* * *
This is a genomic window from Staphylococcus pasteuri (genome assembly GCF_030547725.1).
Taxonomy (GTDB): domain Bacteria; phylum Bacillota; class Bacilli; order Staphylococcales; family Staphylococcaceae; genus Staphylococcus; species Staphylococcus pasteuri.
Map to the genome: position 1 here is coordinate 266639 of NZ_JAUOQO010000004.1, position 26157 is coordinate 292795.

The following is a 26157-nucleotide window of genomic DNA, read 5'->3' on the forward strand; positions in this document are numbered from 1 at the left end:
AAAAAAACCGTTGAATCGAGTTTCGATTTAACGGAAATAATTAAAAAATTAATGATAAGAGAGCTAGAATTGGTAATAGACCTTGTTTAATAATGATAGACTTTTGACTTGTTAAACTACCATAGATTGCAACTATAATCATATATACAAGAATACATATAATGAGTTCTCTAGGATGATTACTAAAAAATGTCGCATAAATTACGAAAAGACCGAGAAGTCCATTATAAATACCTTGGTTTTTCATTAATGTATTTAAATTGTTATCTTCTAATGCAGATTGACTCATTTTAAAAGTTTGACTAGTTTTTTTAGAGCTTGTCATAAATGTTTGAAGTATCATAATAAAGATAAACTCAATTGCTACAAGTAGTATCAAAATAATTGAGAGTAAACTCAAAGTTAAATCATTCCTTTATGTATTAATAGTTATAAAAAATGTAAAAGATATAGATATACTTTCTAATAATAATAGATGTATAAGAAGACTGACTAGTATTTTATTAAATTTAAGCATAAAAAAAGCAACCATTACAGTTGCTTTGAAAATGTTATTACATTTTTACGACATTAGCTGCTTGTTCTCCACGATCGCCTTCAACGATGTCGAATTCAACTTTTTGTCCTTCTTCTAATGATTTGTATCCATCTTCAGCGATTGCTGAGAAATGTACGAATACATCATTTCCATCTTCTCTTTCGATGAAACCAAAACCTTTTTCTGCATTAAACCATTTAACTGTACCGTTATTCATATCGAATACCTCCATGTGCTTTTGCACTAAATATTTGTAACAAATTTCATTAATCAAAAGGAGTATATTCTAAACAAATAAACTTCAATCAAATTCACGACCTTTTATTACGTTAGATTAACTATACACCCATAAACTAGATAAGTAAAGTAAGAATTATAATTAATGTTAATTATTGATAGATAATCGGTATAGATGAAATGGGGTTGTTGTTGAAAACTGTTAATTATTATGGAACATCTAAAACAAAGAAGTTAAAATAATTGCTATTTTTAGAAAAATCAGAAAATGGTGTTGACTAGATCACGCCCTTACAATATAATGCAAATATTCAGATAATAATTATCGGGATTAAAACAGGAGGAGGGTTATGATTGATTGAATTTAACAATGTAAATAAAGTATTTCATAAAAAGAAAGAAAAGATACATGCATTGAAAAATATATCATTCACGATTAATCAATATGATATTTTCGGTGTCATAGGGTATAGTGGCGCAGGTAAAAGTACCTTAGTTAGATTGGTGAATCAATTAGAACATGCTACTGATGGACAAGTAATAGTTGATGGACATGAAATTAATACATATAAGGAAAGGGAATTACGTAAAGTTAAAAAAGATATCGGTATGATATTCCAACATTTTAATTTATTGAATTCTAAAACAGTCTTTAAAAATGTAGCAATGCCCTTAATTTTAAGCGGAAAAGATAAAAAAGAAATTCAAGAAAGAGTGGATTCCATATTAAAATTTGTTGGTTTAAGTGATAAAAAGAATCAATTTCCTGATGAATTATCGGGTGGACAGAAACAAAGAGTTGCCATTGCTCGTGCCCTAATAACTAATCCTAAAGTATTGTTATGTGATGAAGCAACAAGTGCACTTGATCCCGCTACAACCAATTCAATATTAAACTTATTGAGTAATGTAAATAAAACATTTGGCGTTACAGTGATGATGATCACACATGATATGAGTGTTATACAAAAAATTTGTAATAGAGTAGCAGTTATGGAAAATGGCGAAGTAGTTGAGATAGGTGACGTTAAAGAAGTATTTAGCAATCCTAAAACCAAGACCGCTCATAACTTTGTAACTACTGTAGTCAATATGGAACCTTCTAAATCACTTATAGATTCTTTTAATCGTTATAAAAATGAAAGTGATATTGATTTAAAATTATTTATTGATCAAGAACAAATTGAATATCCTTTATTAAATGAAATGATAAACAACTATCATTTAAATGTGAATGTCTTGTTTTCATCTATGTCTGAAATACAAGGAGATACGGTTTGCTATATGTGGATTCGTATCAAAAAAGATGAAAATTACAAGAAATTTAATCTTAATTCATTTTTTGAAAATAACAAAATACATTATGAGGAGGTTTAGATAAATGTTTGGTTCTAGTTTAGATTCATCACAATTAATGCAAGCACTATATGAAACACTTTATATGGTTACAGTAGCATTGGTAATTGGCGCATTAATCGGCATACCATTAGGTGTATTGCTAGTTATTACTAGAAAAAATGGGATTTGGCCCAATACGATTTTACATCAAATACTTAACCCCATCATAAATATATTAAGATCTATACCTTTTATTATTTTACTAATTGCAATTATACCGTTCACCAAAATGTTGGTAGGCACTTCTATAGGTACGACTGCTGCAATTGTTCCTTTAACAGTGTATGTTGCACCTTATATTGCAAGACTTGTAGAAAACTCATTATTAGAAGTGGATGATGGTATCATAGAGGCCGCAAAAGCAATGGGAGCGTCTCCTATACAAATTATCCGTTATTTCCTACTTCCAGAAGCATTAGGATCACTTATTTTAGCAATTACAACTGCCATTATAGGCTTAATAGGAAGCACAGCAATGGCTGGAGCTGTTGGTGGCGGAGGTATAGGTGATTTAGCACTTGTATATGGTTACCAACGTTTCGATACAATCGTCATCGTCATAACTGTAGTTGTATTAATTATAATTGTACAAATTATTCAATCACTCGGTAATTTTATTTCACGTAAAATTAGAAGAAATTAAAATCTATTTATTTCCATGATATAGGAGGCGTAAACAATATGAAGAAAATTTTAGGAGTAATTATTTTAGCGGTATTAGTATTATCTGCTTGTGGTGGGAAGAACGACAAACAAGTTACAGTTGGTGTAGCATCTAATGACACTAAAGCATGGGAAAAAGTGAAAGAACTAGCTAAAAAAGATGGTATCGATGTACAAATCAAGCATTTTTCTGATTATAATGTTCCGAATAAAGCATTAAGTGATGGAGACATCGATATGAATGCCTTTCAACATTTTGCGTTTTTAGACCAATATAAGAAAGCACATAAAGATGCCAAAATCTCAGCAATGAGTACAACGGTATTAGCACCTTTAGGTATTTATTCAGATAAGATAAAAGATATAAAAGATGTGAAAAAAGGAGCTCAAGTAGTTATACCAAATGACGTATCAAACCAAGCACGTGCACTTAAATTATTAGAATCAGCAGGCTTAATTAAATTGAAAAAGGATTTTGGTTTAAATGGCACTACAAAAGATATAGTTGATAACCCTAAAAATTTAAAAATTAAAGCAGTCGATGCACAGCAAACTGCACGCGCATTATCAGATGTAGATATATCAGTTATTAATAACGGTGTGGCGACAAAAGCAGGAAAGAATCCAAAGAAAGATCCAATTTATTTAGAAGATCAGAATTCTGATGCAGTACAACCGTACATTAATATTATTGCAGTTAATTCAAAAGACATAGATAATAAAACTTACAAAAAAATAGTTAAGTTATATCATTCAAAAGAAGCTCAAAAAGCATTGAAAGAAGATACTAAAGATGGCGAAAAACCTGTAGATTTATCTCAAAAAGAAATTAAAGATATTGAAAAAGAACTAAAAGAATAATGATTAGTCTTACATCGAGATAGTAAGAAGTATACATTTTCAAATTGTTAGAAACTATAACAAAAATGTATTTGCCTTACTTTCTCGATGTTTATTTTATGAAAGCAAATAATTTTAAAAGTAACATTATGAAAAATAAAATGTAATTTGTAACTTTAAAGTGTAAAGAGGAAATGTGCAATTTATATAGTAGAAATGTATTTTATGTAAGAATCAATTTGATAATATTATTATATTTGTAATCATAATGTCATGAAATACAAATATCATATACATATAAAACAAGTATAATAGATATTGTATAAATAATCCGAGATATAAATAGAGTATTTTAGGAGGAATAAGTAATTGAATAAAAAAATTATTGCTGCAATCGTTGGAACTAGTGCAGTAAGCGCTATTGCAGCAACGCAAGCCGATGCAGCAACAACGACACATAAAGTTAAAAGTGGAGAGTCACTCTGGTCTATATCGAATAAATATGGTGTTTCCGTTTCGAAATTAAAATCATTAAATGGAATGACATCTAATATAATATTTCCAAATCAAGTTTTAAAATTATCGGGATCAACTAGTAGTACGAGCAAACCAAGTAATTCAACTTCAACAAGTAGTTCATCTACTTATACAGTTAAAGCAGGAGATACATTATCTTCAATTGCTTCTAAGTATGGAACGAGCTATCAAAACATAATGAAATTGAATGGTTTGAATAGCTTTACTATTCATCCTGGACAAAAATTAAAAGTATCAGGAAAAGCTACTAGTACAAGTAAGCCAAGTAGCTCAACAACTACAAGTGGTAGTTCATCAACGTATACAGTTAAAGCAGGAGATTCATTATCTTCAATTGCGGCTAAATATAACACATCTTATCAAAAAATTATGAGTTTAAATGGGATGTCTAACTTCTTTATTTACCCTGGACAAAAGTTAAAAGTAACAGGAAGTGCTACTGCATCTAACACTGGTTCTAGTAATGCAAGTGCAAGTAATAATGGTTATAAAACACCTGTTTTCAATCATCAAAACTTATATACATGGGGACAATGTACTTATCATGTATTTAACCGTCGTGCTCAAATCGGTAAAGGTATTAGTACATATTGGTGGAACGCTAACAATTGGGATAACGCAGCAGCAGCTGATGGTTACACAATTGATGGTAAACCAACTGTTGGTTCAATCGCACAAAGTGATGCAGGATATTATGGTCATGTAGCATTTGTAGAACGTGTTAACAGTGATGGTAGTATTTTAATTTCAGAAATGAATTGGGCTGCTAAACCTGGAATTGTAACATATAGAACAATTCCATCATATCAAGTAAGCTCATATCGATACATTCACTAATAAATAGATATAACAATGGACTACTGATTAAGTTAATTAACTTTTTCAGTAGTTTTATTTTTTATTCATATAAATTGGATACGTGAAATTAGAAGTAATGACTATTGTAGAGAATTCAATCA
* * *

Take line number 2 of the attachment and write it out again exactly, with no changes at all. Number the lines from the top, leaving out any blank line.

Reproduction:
Taxonomy (GTDB): domain Bacteria; phylum Bacillota; class Bacilli; order Staphylococcales; family Staphylococcaceae; genus Staphylococcus; species Staphylococcus pasteuri.